It was a mad rush but everything came together well as far as being ready for business. With our excellent management team and help from other restaurants in the area, Sturgis went very, very well. Our business consultant also came in for several days to help out. The restaurant was one of the first new Arby’s restaurants to use the new Delight production line, so he was making sure we understood how the kitchen and counter space were arranged differently. It went very, very well.

It has basically streamlined how sandwiches are put together and how guests are served. It’s shaped like an “L” and you order on the small side of the “L.” As you go down the line, you can see part of what the crew is doing and then you receive your order on the other end. So the guest gets to watch their sandwich being made as they head toward the counter to pick up their order.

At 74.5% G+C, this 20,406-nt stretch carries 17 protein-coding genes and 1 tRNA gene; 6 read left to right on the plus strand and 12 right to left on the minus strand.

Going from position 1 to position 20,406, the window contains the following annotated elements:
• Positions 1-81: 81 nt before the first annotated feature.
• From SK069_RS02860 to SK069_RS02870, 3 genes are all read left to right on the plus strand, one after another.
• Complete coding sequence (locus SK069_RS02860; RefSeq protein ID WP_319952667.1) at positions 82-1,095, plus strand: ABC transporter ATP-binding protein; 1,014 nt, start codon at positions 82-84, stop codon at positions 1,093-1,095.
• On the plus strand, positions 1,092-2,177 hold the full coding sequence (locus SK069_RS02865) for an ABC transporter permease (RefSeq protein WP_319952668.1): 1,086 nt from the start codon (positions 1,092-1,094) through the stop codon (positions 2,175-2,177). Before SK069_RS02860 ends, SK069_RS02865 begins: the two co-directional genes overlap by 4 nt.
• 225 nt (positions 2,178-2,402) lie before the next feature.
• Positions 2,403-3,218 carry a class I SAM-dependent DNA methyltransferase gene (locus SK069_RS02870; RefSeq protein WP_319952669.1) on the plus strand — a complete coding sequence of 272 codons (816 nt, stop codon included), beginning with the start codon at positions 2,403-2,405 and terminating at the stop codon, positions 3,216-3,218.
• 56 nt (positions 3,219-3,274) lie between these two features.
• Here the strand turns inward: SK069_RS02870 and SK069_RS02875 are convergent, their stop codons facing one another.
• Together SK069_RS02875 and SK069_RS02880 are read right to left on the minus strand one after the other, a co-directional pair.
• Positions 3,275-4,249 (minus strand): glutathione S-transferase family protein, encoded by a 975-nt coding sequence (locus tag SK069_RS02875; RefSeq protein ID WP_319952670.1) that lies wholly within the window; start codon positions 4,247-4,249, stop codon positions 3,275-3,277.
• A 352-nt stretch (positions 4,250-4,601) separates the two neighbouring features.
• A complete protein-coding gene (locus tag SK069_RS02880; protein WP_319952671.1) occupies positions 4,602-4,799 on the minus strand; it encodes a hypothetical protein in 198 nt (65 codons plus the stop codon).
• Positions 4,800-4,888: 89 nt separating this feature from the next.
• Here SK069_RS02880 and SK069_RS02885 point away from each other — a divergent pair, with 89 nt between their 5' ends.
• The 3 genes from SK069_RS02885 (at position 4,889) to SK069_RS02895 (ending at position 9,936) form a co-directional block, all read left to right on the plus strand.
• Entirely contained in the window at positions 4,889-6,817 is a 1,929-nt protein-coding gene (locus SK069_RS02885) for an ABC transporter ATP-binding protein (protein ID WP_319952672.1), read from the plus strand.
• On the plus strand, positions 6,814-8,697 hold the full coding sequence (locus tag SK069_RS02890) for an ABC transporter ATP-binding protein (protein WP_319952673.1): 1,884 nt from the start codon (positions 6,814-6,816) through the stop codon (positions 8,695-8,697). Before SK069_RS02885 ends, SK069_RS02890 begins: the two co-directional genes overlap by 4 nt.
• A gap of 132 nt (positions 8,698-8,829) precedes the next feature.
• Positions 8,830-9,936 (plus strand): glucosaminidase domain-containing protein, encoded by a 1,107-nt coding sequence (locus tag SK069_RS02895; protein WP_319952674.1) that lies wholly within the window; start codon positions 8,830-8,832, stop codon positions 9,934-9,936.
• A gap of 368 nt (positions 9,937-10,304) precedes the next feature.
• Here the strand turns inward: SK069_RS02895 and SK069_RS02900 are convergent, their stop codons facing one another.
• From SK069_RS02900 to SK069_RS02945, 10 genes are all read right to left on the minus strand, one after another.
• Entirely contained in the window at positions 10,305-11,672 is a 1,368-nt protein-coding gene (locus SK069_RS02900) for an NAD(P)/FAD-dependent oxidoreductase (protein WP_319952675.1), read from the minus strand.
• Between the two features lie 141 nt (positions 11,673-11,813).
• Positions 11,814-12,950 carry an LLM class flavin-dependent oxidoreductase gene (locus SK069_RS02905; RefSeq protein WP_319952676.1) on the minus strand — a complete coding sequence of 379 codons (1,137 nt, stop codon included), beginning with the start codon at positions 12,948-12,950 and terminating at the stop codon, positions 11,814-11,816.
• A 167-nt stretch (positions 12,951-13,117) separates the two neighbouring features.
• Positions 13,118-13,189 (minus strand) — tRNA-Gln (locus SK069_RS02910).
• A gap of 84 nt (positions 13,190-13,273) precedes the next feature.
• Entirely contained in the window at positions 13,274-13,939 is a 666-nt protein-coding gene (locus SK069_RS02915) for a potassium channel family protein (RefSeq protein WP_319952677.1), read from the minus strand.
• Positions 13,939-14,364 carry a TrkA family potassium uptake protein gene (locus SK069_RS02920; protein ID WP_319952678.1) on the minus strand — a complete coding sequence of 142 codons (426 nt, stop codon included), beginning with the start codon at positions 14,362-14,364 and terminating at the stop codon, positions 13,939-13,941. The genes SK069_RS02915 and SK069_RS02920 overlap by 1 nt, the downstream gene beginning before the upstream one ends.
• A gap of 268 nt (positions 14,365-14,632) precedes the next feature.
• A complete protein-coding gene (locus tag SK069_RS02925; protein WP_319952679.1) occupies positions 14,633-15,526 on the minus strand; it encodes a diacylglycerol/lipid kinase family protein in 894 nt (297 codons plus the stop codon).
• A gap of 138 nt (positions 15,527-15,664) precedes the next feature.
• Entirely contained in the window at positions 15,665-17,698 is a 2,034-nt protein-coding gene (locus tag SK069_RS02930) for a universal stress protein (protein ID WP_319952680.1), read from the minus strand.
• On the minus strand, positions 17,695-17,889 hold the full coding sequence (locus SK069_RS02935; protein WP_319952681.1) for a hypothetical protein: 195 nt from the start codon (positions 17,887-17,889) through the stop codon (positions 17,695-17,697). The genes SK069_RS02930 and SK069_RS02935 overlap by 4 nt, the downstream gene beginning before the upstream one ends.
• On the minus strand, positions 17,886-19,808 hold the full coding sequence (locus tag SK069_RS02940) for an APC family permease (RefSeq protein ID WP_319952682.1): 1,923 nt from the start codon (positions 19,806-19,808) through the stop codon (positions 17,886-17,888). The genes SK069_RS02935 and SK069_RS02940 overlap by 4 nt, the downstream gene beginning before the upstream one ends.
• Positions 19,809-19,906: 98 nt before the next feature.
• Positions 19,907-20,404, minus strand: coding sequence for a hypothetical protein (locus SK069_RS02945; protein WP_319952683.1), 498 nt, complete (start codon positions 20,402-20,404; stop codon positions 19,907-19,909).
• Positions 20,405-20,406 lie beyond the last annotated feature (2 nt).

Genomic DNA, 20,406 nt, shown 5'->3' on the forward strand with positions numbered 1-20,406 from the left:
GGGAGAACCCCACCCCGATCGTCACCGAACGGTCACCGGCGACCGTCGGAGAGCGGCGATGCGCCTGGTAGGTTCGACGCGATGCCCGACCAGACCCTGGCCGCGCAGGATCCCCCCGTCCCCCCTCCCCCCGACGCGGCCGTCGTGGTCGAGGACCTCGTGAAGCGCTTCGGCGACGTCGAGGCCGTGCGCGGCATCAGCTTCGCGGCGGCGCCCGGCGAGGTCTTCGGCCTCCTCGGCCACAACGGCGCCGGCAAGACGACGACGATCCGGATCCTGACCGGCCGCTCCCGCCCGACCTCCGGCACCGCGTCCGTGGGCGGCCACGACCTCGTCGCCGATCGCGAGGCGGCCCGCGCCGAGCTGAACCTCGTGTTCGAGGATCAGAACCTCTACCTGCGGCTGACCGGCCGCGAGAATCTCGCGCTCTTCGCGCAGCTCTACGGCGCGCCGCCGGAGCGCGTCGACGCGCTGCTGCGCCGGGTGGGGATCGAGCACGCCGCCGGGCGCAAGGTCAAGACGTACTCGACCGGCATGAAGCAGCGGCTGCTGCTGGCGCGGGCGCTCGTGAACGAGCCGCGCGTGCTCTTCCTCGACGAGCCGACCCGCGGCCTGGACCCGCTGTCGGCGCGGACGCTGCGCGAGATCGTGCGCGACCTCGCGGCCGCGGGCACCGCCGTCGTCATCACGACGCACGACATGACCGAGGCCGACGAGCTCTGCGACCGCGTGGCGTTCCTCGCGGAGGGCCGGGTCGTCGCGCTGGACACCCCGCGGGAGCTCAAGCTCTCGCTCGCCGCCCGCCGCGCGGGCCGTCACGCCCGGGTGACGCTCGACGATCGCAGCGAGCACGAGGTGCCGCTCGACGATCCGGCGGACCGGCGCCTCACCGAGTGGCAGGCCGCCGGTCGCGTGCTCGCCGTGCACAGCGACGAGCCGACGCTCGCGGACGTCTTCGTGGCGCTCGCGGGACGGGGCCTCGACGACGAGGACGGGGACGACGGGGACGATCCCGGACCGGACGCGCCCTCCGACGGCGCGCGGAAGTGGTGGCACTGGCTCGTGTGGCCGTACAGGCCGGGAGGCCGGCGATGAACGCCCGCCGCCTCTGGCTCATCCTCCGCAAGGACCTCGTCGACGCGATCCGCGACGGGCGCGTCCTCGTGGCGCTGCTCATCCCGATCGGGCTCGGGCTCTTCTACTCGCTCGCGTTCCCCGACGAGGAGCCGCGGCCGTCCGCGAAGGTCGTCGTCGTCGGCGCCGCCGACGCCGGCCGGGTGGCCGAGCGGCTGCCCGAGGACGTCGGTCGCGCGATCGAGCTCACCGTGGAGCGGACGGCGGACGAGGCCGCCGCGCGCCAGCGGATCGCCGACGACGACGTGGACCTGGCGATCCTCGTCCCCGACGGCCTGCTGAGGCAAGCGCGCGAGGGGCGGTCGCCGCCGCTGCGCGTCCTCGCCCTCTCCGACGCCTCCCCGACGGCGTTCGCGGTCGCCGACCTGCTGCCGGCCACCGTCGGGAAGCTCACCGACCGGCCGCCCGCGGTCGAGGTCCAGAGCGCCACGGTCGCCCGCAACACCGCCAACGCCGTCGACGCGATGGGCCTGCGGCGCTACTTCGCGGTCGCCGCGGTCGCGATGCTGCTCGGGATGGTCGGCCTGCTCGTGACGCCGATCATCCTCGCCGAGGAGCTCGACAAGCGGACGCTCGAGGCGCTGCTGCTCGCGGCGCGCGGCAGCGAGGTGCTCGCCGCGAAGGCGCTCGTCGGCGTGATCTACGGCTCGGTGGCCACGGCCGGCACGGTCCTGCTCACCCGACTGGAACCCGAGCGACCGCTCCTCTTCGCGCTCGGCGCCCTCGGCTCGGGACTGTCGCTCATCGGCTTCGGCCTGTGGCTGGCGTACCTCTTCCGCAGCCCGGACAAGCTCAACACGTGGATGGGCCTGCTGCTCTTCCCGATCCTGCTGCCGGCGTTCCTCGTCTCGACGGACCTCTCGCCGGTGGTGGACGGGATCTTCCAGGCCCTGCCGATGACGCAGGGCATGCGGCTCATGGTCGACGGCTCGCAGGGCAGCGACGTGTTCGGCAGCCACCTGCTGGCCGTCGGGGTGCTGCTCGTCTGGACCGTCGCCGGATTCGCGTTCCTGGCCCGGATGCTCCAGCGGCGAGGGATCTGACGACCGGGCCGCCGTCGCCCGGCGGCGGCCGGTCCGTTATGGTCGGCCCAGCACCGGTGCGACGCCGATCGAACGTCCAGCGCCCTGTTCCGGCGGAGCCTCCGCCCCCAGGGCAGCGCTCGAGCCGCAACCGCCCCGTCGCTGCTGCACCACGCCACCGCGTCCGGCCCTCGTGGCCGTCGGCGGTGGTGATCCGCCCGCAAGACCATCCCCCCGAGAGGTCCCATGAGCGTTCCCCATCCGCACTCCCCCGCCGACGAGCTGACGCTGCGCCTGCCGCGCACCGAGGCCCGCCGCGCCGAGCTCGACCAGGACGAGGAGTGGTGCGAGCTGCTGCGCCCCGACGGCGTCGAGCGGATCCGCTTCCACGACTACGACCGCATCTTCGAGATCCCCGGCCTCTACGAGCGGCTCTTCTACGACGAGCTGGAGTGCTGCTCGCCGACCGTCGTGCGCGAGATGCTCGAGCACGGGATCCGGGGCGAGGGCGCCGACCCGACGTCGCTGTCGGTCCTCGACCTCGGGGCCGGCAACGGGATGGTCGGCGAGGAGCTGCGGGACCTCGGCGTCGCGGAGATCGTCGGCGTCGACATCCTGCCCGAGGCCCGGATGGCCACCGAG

On the production side of the counter, they have eliminated some work stations and brought in some new equipment that makes the kitchen and operations more efficient. For instance, we’ve added a new “cook-and-hold” oven that cooks roast beef to the perfect temperature and then holds it at that temperature until it’s ready to be served. Previously, you had to do a lot more projections about the amount of roast beef you were likely to need at any given time, then keep a lot of records to ensure you were cooking on a staggered timeframe to ensure there was always enough roast beef ready when guests were likely to be coming in. It was very time consuming. Since the cook-and-hold oven allows us to keep everything at the right temperature, you don’t need as much manpower to keep track of it on a constant basis throughout the day.

We also now have new ovens that have a smaller footprint and are less expensive, which helps with capital expenditures. The way the fryers are set up now eliminates some footsteps and congestion in the kitchen area. Even though the space is smaller, we’re able to handle high volume.

How are sales at the restaurant?

Oh, the sales are going strong. We thought that after summer and the Sturgis rally that sales would drop off, but they haven’t.

How have guests responded to the new look of the restaurant?